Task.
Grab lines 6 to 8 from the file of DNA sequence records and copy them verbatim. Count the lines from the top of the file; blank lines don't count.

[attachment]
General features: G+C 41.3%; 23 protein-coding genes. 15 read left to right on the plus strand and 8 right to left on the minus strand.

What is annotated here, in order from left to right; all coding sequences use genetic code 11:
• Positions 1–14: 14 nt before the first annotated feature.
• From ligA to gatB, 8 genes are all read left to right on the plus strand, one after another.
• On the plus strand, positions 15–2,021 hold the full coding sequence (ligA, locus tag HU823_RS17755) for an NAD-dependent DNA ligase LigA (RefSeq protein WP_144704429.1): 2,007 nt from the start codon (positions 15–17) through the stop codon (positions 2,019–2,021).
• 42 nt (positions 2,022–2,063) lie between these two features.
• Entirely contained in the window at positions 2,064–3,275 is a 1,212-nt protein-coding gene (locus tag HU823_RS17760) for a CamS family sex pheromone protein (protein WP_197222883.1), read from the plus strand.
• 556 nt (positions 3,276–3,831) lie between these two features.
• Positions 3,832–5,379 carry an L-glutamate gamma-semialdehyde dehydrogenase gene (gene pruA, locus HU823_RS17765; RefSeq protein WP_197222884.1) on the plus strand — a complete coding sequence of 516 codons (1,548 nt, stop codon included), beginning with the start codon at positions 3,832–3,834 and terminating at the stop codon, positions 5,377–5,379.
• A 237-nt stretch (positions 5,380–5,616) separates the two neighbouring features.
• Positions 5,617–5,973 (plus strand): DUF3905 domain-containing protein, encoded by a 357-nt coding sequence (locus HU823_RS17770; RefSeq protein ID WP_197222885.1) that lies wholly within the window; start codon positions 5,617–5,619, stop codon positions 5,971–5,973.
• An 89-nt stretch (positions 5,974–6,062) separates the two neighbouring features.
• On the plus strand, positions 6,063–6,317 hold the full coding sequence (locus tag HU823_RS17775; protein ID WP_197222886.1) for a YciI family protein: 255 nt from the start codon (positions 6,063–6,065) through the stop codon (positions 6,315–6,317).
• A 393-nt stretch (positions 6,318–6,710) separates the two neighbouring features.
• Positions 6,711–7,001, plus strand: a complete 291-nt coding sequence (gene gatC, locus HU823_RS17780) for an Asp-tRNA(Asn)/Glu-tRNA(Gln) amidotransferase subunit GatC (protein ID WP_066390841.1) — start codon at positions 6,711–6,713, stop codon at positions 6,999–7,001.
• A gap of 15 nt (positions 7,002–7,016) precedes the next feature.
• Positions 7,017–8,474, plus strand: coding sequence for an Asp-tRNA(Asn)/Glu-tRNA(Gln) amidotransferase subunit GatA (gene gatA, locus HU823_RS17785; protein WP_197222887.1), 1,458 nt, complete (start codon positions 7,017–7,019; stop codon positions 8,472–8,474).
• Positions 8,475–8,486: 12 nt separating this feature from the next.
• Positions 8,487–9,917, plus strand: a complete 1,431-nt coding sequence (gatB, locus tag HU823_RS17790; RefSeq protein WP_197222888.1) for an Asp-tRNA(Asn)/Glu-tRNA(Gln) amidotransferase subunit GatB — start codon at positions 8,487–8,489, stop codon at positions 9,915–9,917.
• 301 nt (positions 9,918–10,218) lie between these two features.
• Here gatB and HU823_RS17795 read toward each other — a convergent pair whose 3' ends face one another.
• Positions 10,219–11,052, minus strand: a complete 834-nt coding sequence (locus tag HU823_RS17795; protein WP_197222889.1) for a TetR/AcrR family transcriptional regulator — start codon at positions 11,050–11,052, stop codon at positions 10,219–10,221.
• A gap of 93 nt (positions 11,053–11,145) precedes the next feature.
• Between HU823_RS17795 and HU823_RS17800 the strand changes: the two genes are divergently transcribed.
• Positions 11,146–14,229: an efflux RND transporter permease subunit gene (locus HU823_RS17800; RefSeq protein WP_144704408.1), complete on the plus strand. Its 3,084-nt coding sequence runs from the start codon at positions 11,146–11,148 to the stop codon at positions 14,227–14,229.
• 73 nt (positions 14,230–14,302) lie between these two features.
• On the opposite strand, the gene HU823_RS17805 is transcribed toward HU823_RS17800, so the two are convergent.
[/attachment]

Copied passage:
• 42 nt (positions 2,022–2,063) lie between these two features.
• Entirely contained in the window at positions 2,064–3,275 is a 1,212-nt protein-coding gene (locus tag HU823_RS17760) for a CamS family sex pheromone protein (protein WP_197222883.1), read from the plus strand.
• 556 nt (positions 3,276–3,831) lie between these two features.